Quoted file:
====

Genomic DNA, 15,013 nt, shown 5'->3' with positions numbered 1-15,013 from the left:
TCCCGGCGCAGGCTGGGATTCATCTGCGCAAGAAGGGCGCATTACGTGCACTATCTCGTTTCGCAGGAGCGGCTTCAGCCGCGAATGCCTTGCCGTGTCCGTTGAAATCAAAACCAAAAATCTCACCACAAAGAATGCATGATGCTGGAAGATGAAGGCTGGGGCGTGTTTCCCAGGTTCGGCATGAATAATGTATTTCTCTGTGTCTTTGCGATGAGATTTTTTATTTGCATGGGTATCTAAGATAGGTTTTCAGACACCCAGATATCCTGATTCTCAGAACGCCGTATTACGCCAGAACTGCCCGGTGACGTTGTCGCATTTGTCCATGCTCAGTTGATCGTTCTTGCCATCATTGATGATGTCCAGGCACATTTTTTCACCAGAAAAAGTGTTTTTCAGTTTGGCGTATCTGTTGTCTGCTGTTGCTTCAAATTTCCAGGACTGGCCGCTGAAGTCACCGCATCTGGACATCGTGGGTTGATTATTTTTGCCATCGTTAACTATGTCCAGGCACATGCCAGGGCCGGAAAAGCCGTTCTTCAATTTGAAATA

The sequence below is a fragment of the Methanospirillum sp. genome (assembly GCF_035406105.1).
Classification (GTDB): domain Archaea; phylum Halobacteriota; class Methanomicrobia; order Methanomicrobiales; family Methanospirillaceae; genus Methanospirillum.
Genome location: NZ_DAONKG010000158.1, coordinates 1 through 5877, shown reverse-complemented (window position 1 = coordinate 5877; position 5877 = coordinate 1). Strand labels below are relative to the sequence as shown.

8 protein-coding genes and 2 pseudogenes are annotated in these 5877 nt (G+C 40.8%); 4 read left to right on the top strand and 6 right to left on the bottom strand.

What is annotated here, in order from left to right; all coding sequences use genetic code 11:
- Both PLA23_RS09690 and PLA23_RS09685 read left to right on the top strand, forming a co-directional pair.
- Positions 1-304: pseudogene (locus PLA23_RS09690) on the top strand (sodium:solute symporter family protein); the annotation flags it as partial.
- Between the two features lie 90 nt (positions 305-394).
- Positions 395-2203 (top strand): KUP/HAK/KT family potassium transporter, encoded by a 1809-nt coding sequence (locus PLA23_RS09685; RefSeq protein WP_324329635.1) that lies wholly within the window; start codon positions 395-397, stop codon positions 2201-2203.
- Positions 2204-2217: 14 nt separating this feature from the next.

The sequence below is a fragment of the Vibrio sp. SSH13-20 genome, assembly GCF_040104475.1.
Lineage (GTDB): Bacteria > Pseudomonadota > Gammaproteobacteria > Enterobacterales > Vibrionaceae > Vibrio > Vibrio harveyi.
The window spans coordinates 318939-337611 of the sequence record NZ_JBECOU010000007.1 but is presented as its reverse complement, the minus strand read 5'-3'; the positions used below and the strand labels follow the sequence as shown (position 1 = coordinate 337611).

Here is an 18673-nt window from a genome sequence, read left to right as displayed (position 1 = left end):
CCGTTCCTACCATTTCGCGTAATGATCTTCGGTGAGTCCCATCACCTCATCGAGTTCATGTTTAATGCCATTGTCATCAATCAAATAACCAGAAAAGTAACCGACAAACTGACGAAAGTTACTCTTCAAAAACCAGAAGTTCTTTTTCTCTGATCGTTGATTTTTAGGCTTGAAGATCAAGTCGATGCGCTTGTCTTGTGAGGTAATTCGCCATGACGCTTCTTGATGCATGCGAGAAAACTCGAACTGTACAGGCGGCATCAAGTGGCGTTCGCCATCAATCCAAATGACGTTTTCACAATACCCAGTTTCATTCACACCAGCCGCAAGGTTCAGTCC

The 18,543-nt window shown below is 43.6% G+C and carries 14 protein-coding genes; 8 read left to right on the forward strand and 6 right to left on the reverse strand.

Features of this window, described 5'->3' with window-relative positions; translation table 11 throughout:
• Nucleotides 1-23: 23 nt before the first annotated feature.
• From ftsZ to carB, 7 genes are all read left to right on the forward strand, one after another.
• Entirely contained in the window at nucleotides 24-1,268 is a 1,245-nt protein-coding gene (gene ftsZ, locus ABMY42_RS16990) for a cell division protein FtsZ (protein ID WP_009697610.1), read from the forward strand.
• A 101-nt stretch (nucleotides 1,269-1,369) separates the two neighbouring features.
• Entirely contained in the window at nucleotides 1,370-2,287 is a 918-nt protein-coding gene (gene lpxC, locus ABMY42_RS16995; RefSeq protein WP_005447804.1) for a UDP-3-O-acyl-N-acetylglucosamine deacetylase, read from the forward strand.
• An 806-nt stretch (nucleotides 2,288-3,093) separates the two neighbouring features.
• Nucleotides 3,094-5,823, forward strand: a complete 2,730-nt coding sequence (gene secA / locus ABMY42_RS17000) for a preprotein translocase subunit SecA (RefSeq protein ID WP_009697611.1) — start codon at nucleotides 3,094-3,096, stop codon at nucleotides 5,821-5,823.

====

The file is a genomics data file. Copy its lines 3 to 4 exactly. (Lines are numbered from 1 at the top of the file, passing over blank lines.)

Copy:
The sequence below is a fragment of the Methanospirillum sp. genome (assembly GCF_035406105.1).
Classification (GTDB): domain Archaea; phylum Halobacteriota; class Methanomicrobia; order Methanomicrobiales; family Methanospirillaceae; genus Methanospirillum.